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A Texas man will definitely be remembering the Alamo, as he's pleaded guilty to urinating on the historic monument. And this is why we can't have nice things.
In spite of the saying "when you gotta go, you gotta go," Daniel Athens, 23, of El Paso, cut a deal with the district attorney and pleaded guilty to criminal mischief, UPI reports. The DA's office even issued a press release about it, entitled "Don't Whizz On the Alamo."
So can whizzing on a historical site land someone in jail?
What Is Criminal Mischief?
Athens' actions suggest that he deliberately decided to urinate on the Alamo -- the site of a key battle in Texas' revolution. Athens ducked under a barrier chain in front of the monument and took a leak just to the left of the front door, the San Antonio Express-News reports.
In Texas, criminal mischief occurs when a person intentionally or knowingly damages or destroys property that doesn't belong to him without the owner's consent. Like most other crimes, criminal mischief can be classified as either a felony or misdemeanor. For Athens, his criminal mischief was upped to a "state jail felony" because he damaged a public monument and his damage was between $1,500 and $20,000.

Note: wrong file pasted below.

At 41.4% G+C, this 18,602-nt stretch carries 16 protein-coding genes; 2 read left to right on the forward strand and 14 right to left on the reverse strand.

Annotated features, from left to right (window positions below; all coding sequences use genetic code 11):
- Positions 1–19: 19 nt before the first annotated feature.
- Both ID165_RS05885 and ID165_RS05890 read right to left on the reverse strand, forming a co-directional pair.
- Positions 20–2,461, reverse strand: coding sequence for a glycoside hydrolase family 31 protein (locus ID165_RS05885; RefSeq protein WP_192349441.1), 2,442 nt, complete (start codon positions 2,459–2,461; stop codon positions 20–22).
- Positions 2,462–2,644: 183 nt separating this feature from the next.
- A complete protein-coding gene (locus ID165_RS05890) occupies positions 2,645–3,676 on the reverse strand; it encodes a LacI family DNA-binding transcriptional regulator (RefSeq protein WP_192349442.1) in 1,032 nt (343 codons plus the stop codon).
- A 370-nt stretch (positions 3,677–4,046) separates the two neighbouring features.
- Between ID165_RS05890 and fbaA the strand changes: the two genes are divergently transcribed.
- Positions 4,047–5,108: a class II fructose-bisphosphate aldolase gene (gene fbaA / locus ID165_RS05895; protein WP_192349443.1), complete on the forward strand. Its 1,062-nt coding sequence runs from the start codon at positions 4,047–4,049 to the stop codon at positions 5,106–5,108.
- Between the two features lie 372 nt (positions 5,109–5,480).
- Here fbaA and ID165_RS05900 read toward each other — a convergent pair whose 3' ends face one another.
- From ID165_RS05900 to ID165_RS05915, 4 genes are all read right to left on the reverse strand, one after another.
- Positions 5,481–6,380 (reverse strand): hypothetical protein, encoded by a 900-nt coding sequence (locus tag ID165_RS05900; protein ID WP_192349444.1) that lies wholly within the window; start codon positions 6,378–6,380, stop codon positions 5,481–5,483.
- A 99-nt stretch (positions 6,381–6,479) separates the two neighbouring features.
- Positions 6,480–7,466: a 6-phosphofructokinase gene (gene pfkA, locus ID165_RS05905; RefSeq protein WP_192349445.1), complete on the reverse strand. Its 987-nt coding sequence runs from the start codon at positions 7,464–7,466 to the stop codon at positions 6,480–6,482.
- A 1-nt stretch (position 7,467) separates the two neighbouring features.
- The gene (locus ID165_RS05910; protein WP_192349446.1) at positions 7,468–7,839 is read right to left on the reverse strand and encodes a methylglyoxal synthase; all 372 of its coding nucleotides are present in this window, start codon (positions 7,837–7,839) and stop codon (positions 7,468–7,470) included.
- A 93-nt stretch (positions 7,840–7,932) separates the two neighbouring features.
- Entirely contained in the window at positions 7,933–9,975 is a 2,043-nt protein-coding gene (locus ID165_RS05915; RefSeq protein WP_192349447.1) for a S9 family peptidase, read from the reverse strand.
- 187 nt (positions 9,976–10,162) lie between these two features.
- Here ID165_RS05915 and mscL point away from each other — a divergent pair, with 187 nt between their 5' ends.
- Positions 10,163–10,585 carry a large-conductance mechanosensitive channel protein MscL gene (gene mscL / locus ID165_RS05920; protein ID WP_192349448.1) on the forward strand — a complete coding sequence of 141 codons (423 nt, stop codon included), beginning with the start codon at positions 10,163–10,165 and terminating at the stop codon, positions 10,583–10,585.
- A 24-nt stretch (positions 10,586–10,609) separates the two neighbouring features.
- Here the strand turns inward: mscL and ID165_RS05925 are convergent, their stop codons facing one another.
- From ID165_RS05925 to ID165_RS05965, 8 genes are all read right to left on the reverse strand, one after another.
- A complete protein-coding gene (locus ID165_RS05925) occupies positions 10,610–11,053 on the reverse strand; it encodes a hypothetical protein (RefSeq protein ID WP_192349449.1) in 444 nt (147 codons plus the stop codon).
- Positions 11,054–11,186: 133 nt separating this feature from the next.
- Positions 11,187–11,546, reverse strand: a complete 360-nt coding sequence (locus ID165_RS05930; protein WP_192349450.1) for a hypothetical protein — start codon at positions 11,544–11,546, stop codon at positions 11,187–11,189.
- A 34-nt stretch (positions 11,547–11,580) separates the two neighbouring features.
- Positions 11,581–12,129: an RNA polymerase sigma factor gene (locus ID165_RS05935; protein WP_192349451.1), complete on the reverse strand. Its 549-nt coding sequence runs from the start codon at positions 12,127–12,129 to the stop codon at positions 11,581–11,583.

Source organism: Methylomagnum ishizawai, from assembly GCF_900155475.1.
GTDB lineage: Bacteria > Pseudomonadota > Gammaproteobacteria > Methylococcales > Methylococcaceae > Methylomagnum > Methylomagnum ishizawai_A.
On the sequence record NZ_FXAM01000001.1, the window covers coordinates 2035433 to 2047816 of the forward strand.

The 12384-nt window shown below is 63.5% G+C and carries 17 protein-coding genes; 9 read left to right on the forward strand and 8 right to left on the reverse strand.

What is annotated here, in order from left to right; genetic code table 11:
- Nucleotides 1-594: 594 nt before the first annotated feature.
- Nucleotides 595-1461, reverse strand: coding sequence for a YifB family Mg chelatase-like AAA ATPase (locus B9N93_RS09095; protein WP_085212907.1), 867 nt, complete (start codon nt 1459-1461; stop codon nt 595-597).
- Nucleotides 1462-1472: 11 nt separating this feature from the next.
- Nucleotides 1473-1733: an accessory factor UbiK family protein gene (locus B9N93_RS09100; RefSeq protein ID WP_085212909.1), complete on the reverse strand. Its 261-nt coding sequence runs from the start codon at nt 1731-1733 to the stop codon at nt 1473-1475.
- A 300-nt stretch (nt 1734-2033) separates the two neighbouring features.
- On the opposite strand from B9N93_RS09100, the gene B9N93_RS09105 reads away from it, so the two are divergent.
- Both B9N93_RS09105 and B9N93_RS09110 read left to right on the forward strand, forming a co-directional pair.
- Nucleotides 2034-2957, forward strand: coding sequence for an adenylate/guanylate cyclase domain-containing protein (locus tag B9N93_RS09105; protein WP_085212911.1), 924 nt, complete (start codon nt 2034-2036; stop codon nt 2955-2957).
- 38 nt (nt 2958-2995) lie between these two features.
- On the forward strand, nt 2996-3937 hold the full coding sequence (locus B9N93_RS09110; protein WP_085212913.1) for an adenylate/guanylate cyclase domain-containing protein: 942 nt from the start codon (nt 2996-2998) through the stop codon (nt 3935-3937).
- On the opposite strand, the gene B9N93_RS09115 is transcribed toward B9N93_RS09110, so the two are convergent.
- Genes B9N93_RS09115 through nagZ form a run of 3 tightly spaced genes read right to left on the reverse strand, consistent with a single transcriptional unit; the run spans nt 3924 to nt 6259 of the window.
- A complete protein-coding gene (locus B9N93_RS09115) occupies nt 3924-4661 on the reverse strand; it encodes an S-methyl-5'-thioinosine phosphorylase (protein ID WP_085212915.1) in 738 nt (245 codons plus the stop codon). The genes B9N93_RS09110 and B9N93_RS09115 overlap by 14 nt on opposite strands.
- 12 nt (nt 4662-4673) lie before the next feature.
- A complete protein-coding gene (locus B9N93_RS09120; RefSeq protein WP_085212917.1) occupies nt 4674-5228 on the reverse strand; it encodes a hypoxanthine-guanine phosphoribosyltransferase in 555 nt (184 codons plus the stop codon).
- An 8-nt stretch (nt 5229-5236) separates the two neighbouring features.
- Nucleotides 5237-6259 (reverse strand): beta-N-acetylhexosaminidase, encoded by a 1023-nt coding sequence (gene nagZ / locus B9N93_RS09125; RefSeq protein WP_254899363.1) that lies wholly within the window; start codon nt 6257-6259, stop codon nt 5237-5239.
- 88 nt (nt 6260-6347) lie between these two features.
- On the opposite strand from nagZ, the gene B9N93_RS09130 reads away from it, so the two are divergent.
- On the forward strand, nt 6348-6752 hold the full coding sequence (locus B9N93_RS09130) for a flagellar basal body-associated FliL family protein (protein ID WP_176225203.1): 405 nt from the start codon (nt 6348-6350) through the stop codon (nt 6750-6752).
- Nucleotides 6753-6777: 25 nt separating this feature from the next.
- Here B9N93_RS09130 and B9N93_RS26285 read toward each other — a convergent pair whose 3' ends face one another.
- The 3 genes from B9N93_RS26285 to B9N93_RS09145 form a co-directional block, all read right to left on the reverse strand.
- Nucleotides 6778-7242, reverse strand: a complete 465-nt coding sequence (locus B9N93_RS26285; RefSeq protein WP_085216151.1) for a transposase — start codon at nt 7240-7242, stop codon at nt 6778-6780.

Under his plea bargain, Athens could face up to 18 months in state jail along with having to pay $4,000 in restitution. That's apparently how much it will cost to repair the damage his urine caused to the Alamo's limestone facade.
Could the Urinator Get Jail Time?
Although Athens won't be sentenced until April, there are some factors that the judge will take into consideration when doling out the punishment. The judge could sentence Athens to the full 18 months, but the time could be reduced if this is his first criminal offense or if he genuinely feels sorry for what he did. During sentencing, Athens will probably be given an opportunity to make a statement to the court in an effort to receive a more lenient punishment.
Interestingly, Athens isn't the most famous Alamo urinator. Black Sabbath's lead singer Ozzy Osbourne memorably whizzed on the monument in 1982 and was banned from performing at any city-owned venues. Ten years later, Osbourne donated $10,000 to the Alamo's caretakers as a way of saying "my bad," the Express-News reports.